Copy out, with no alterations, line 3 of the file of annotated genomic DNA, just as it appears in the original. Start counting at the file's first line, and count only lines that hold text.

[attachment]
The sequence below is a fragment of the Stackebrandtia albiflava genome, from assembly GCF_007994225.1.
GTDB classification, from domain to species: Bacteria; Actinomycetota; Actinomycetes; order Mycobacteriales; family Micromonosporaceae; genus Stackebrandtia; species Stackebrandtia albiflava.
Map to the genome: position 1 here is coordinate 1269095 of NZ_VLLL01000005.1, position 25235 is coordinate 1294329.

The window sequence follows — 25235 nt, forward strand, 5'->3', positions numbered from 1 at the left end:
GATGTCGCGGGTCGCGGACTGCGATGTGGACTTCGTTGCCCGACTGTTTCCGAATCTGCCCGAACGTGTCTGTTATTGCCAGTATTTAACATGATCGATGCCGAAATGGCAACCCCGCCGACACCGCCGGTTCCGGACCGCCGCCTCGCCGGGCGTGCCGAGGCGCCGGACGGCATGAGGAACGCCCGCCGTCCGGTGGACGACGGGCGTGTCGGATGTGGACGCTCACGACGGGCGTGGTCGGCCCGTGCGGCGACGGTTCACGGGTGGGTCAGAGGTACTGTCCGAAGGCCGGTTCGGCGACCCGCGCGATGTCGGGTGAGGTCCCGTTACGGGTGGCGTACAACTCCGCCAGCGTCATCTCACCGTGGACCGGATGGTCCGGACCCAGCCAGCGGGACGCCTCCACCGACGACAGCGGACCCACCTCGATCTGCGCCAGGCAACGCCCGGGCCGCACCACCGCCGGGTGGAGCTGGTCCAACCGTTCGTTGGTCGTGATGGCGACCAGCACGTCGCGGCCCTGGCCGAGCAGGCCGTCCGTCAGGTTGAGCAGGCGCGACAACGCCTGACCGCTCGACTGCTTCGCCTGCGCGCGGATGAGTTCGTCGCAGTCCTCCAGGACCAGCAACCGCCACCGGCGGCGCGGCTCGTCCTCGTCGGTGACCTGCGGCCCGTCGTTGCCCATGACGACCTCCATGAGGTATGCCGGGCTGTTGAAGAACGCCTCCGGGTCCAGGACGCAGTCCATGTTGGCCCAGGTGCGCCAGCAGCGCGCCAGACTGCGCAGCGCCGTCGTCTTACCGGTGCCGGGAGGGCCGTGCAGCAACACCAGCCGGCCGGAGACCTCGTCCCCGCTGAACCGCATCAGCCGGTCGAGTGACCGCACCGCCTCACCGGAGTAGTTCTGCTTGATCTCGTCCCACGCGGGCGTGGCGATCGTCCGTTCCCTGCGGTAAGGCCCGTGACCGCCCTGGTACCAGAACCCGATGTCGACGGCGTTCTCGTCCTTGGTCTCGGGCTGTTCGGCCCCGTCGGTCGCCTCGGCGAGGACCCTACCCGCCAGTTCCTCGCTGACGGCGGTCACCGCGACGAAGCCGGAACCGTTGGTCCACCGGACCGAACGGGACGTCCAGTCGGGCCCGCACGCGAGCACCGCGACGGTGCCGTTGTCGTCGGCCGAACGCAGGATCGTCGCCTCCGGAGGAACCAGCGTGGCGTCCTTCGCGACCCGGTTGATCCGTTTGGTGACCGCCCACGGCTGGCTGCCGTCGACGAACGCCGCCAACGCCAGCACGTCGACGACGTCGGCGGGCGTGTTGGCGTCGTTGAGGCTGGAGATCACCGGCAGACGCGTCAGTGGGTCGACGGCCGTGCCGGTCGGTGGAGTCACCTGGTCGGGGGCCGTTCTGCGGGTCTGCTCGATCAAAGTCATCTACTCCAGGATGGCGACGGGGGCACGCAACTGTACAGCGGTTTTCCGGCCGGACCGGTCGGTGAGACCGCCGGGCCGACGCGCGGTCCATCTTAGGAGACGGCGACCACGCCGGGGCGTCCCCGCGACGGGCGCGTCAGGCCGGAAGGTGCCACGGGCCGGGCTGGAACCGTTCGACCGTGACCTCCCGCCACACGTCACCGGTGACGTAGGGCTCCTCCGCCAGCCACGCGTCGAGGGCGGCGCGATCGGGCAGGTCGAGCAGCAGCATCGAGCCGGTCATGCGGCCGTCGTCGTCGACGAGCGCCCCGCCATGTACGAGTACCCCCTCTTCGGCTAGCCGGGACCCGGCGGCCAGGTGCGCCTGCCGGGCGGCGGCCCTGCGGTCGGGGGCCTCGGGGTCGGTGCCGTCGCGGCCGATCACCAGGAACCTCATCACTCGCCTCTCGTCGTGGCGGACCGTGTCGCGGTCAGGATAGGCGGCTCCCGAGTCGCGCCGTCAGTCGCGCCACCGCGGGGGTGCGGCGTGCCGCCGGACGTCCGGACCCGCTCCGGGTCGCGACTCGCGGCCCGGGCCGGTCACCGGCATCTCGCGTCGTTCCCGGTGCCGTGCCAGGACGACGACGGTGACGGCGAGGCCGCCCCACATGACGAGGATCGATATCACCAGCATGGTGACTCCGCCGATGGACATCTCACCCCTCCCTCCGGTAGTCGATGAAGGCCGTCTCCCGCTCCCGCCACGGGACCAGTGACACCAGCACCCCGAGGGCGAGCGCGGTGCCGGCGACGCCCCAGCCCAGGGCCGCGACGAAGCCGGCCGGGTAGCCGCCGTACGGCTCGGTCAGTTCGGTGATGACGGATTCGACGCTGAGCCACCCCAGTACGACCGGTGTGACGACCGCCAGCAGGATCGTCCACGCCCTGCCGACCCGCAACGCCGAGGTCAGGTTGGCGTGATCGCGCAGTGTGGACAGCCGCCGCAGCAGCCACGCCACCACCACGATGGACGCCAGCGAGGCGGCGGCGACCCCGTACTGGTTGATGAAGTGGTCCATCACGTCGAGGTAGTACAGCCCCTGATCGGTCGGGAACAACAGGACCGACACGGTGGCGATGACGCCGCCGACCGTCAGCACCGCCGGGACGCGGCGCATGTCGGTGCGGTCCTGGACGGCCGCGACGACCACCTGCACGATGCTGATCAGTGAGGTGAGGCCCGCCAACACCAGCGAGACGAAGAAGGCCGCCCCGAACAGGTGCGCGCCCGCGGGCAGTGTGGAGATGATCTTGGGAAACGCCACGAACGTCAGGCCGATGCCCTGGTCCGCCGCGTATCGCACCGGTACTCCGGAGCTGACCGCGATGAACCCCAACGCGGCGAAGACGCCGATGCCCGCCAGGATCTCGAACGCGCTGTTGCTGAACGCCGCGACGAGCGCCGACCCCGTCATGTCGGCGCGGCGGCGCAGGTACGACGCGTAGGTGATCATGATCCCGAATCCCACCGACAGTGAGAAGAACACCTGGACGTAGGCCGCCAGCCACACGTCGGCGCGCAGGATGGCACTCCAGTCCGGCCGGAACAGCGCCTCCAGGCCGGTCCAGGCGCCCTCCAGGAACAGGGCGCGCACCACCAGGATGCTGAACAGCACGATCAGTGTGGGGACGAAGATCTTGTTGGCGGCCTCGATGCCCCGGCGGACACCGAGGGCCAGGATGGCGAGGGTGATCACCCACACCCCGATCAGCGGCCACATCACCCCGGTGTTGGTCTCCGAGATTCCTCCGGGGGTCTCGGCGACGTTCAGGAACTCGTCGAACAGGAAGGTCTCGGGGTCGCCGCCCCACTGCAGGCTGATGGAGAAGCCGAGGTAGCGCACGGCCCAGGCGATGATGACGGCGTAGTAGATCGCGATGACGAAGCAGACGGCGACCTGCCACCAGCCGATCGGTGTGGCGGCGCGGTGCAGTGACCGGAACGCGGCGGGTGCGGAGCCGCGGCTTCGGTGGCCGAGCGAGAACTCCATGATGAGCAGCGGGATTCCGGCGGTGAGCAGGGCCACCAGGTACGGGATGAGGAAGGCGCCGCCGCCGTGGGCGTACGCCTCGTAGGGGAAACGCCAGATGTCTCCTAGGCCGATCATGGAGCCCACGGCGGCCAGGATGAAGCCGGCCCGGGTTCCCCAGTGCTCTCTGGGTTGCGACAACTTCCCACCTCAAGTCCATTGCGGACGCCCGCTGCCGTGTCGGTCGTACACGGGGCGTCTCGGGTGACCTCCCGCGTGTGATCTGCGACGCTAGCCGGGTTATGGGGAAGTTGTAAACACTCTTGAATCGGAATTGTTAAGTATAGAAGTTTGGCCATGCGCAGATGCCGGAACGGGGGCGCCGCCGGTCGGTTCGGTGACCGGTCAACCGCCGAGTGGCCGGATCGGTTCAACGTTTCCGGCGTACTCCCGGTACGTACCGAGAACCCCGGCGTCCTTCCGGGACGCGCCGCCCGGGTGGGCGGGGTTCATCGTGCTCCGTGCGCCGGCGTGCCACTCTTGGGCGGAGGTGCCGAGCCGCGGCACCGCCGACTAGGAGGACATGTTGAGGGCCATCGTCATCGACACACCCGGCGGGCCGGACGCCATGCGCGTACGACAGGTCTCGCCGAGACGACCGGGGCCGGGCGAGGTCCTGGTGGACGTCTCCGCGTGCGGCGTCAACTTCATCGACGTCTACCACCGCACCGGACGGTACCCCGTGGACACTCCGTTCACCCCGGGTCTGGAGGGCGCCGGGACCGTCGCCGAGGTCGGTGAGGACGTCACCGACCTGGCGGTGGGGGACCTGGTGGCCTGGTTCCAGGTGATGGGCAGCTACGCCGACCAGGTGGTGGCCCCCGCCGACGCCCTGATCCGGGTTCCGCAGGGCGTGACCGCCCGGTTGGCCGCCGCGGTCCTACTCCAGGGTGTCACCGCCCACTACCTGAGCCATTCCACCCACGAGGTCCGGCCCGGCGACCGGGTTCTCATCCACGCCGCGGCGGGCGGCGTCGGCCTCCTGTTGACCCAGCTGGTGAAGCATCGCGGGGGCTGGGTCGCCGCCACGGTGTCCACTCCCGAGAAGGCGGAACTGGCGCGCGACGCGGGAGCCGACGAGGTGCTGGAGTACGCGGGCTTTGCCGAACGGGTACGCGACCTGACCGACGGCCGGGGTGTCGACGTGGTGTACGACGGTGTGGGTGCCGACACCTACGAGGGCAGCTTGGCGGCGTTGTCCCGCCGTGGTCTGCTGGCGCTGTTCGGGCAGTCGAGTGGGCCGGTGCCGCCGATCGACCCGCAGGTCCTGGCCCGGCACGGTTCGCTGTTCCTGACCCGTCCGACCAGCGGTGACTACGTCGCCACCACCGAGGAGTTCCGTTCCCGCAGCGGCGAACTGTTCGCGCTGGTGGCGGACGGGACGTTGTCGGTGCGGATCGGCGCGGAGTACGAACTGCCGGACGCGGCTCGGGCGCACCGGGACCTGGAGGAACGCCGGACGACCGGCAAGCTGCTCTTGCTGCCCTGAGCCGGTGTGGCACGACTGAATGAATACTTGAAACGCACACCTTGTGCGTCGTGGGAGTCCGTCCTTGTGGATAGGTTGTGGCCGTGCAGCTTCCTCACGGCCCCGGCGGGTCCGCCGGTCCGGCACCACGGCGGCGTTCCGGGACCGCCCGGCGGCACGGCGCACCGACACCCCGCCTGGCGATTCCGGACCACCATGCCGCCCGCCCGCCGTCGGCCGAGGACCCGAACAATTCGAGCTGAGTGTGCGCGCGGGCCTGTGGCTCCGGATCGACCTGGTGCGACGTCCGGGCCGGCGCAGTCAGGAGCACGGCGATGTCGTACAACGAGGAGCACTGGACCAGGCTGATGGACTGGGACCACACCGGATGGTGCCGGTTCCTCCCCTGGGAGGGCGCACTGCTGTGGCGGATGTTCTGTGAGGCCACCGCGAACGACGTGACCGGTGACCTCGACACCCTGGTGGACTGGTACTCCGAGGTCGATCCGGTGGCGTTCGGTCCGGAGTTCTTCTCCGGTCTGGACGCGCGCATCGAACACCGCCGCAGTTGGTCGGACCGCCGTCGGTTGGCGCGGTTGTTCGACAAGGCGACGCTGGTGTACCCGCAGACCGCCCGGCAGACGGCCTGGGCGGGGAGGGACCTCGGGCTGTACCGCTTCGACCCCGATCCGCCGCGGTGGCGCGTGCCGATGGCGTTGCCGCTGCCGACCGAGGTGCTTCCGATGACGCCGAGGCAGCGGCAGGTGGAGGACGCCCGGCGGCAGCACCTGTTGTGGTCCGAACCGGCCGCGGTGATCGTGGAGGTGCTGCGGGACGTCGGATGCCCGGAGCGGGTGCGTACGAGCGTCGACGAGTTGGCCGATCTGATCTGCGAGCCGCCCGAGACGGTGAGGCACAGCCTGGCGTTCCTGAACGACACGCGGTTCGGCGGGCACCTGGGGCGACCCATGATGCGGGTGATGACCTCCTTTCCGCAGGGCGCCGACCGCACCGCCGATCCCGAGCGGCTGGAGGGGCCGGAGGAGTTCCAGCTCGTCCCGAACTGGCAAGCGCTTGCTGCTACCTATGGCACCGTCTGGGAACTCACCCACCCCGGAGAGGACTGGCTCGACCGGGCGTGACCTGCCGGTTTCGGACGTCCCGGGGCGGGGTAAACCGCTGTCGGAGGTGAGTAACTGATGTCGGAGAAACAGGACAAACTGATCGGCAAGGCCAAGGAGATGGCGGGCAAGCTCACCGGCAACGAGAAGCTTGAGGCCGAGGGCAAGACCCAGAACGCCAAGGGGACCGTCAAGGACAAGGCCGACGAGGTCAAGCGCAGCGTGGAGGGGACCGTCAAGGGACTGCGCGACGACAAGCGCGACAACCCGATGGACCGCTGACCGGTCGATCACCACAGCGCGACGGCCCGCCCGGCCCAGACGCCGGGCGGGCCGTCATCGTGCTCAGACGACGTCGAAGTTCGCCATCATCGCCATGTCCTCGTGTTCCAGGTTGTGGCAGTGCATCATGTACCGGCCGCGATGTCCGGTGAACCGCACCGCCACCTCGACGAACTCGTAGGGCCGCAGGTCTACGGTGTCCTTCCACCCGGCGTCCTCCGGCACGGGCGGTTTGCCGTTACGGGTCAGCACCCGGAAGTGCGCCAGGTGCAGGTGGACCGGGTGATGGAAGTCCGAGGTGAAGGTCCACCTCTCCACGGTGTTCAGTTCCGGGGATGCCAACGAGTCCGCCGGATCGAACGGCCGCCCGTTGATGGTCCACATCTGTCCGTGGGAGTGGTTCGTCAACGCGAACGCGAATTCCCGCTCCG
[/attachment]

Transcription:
Map to the genome: position 1 here is coordinate 1269095 of NZ_VLLL01000005.1, position 25235 is coordinate 1294329.